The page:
Q: My son is about to turn 16 next month and is really excited to get his driver’s license. Are there any special safety considerations since he has type 1 diabetes?
A: Teaching teens to be safe drivers can be a challenge. When it’s a teen with type 1 diabetes getting behind the wheel for the first time, staying safe requires learning a few extra rules of the road related to maintaining good blood sugar control.
Experiencing low blood sugar (hypoglycemia) is one of the most serious diabetes-related risks for drivers with type 1. Your care team can offer more specific advice for preventing lows based on your child’s needs, but in general, the first step to safe driving with diabetes is to check blood sugar levels before heading out -- ideally 30 minutes before beginning operation of the motor vehicle. What kind of number are you looking for? A reading slightly on the high side of in-range is considered optimal under most circumstances. On your part, try to get in the habit of asking your son his number before handing over the keys. If he’s running high or low, it’s important for him to understand that he must correct and recheck before he gets the green light to go.
In the car, your teen should have access to his diabetes supplies, including a blood glucose meter and a stash of rapidly absorbed carbohydrates. In the event he does feel low, he needs to stop driving immediately. Just like you don’t want your child to text and drive or drink and drive, you also don’t want him treating a low and driving. It’s a good idea to practice with your teen how to safely pull over onto the shoulder in different traffic situations. Once he’s safely off the road, he can then check his sugar and treat as needed. Most parents also require their children to call or text them in this situation. In any event, after a low, your son should not drive until his numbers are back within range and he’s feeling okay. This may take up to 20 minutes or longer.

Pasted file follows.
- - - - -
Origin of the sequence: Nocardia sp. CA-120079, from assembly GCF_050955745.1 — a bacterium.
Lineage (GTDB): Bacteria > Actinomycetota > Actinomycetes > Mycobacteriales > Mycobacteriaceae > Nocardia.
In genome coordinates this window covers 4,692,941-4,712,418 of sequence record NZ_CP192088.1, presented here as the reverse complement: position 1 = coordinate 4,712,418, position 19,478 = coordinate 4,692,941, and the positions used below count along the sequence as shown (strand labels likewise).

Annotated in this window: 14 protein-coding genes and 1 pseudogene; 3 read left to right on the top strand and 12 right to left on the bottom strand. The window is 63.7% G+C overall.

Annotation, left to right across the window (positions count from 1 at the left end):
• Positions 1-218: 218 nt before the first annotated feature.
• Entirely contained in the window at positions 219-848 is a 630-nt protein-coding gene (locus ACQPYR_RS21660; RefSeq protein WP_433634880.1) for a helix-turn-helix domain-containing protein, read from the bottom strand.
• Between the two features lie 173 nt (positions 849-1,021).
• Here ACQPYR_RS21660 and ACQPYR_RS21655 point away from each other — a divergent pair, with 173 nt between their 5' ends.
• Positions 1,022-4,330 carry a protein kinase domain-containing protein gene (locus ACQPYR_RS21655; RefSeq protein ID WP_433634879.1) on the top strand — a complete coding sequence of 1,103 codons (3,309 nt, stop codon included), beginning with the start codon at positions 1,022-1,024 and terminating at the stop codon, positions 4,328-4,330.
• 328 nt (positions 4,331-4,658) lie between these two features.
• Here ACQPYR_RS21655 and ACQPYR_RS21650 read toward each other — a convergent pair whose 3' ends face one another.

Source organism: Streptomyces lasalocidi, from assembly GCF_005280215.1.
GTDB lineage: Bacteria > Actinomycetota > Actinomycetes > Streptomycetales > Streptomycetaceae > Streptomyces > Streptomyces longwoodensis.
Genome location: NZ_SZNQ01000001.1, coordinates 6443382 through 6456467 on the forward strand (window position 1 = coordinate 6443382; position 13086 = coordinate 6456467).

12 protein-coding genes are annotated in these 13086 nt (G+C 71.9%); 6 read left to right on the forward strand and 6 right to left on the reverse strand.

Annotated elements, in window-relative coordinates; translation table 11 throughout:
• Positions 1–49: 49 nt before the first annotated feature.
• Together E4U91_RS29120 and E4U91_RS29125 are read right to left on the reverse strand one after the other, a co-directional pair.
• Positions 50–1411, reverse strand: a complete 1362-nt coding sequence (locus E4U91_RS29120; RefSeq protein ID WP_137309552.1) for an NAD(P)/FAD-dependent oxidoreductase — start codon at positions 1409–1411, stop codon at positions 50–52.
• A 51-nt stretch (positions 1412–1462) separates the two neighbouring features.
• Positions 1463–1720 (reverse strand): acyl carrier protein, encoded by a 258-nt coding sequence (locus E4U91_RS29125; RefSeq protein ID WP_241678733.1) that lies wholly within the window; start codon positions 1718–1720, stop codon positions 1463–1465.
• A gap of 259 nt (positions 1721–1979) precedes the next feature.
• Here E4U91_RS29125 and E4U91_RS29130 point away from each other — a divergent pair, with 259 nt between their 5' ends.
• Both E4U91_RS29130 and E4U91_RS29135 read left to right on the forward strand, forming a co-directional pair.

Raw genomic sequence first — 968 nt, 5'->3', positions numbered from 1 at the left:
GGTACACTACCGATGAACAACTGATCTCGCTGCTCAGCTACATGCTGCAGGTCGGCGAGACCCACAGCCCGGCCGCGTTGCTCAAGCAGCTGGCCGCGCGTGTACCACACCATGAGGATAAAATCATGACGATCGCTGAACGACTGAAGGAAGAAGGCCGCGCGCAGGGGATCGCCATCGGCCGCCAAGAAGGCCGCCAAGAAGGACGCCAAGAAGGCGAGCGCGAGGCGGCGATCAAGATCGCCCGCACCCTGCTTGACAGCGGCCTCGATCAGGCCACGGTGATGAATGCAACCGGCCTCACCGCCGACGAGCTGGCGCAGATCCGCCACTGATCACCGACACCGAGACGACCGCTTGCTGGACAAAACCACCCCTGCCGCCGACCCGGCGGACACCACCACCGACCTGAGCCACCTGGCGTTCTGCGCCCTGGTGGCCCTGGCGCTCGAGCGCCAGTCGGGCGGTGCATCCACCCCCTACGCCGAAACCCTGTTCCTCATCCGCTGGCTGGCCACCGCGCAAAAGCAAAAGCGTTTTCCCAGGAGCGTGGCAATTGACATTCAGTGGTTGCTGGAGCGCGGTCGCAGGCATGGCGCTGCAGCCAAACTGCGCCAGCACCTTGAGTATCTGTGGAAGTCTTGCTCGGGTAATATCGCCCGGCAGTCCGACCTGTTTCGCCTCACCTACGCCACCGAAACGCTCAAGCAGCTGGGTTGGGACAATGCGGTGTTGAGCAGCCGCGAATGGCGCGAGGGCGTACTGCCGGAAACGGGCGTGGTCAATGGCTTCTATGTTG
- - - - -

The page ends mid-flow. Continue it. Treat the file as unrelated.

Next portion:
One way to enforce good habits is to investigate with your teen what your state’s laws are concerning drivers with diabetes. In some states, having any kind of driving mishap as the result of an episode of hypoglycemia may result in an immediately suspended driver’s license. Other states have even more stringent rules where any episode of hypoglycemia reported to the DMV -- even when the person was not driving at the time -- can result in a suspension. Knowing what’s at stake can help teens see the very real consequences of their actions and to encourage good monitoring habits.
We also have valuable information about which teens (and adults) with diabetes may be at highest risk for having an accident related to low blood sugar, thanks to a 2009 Diabetes Care study in which a group of drivers with diabetes were tracked for 12 months. A history of collisions or severe hypoglycemia put drivers at increased risk for accidents. Interestingly, the study found that having a hypoglycemia-related driving mishap was not related to such factors as the sex of the driver, how long the driver had been living with diabetes, his or her A1C numbers, self-reported hypoglycemic awareness, or availability of fast-acting glucose in the car.
What does this mean for your teen? When it comes to driving, it’s critical to have a mature, logical and ongoing discussion with your child about why the rules are so important for their safety. It’s one thing to just give your teen a list of do’s and don’ts but another to help him understand and embrace the fact that taking certain steps now can keep him on the road and driving for years to come. If you need help getting this conversation started, don’t hesitate to reach out to your diabetes care team.
--R. Daniel Pollom, M.D., is senior medical advisor at Lilly Diabetes.
How Other Parents Deal
“Our diabetes clinic holds a teen driving class to teach kids all about blood sugar and driving and what to do in case of emergency. At home, he knows that if he slacks off with checking his blood sugar, there will be no more driving privileges until he can prove himself again. This is just a non-negotiable, and so far, it seems to be working.”
--Kristin G., mom of 16-year-old David
Disclaimer: The information in these articles is not intended as medical advice. Families should check with their healthcare professionals regarding individual care.
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